Rwandans urged to embrace country's 'gender-neutral laws'

Rwanda yesterday marked the International Women’s Day under a theme that urged women to “firmly remain on the path of building the Rwanda we want”.
Minister Nyirasafari examines a water filter made from clay by a woman enterpreneur in Muhanga. Jean d'Amour Mbonyinshuti.
Minister Nyirasafari examines a water filter made from clay by a woman enterpreneur in Muhanga. Jean d'Amour Mbonyinshuti.

Rwanda yesterday marked the International Women’s Day under a theme that urged women to “firmly remain on the path of building the Rwanda we want”.

The government and gender activists used the occasion to celebrate the country’s progress in gender equality as well as reflect on the challenges that continue to undermine this effort and devise solutions.

Speaking to The New Times, Chantal Umuhoza, a gender and development expert, lauded the gains made in recent years as far as gender equality is concerned but said there was still a mismatch between the existing laws and policies on the one hand and reality on the other.

She said society needs to fully embrace gender equality and the spirit of the country’s gender-sensitive laws.

“We need to fully leverage the existing political will and translate our gender-neutral policies and laws into reality on the ground,” she said.

The World Economic Forum last year ranked Rwanda 4th globally in gender equality, closely behind Iceland, Norway and Finland.

“We need a mindset change as a society in a way that reflects our progressive laws,” Umuhoza said.

For example, she said, Rwandan laws recognise that both men and women have equal rights on ownership of land and property but in reality women still struggle in this aspect, especially among married couples.”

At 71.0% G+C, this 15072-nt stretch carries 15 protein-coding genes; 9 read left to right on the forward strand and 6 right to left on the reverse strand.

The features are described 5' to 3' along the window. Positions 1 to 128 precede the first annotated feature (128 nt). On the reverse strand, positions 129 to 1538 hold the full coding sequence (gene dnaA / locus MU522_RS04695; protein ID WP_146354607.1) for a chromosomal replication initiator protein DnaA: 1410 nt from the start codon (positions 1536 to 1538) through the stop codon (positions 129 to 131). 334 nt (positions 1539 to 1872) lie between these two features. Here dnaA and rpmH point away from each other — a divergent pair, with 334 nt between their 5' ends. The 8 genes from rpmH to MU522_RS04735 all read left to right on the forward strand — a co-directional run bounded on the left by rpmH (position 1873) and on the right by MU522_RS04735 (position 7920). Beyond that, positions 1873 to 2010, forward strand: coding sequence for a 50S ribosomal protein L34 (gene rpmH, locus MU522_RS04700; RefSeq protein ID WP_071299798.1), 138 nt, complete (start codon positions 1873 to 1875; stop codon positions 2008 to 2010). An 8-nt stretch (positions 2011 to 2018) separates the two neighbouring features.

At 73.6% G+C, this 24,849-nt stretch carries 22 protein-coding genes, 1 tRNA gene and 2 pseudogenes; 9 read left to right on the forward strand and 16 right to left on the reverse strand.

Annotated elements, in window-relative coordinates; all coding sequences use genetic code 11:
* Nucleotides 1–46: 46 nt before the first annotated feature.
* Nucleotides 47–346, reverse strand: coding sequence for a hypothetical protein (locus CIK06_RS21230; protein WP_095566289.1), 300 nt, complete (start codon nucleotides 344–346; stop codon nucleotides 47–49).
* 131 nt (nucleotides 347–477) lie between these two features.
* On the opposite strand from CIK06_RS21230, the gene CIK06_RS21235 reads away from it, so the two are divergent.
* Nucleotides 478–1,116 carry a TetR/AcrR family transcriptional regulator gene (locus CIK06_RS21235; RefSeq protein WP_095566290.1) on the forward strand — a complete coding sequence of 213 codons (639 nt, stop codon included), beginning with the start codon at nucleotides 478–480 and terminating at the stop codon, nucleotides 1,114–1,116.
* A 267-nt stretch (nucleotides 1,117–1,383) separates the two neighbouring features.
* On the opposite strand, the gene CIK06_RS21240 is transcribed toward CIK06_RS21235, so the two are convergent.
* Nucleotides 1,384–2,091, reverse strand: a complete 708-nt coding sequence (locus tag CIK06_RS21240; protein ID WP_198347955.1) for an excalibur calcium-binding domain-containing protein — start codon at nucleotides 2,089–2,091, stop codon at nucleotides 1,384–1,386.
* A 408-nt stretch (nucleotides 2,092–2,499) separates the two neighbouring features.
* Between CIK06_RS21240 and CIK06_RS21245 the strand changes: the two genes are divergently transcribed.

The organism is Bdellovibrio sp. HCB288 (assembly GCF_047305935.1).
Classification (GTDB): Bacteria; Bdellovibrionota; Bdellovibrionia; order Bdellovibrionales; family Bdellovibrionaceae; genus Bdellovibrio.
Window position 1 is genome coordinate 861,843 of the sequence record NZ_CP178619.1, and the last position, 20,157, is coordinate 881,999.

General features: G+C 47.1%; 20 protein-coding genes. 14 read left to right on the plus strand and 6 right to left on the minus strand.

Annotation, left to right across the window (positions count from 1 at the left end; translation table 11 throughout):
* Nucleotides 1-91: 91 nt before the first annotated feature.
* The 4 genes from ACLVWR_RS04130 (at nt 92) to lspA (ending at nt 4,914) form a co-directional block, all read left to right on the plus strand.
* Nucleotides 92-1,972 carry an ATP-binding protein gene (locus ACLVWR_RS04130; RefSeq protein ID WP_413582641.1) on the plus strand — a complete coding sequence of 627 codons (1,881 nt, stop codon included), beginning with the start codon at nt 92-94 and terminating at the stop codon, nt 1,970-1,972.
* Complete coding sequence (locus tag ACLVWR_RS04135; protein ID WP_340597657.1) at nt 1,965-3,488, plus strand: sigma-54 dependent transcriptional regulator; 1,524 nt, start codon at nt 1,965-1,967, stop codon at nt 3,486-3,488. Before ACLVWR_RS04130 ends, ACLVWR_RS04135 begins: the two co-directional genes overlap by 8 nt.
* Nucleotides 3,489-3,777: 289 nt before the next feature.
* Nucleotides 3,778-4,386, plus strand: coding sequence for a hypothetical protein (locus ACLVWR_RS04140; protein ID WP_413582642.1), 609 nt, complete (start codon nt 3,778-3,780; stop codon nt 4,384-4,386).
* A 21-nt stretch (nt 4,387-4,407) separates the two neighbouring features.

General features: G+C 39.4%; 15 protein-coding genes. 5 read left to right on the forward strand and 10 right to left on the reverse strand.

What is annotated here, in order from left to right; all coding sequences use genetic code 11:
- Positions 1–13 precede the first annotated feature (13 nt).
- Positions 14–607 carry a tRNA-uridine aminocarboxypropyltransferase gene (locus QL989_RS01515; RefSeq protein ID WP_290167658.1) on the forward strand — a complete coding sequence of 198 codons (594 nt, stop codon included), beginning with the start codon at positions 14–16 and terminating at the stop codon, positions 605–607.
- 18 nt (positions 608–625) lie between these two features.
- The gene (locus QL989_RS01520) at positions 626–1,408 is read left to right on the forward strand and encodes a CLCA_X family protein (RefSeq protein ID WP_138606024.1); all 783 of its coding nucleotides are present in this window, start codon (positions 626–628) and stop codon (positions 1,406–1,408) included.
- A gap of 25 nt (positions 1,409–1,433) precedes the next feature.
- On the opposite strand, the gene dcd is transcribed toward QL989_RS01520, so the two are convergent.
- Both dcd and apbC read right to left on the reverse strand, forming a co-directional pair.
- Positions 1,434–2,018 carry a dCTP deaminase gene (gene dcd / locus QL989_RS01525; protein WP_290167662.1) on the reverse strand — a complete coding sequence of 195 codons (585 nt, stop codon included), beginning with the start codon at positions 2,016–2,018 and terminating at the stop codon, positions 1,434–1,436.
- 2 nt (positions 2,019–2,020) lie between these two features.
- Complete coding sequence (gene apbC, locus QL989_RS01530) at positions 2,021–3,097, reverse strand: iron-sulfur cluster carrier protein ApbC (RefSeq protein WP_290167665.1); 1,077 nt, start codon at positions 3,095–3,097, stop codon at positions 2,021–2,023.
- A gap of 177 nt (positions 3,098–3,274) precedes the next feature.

A husband, she said, is more likely to decide how and when to use land or other property that belongs to a family.

“We have a good law on Gender Based Violence, but the same law doesn’t address issues that sometimes contribute to GBV such as poverty and lack of social protection,” she said.

The activist also cited teen pregnancies and domestic chores that sometimes lead to girls dropping out of school.

Charlotte Rulinda, a member of the local musical group Charly na Nina, said one of the strategies that should be employed to end gender inequality in society is to ensure that girls attend and complete school.

“I think that now parents realise that all children are equal and that what a boy can do the girl can too. We have seen girls and women succeeding in business, construction, ICT among other sectors that were previously associated with men,” she said.

Both Umuhoza and Rulinda also said the principle of gender equality need to be reflected in day-to-day roles at the family level.

editorial@newtimes.co.rw

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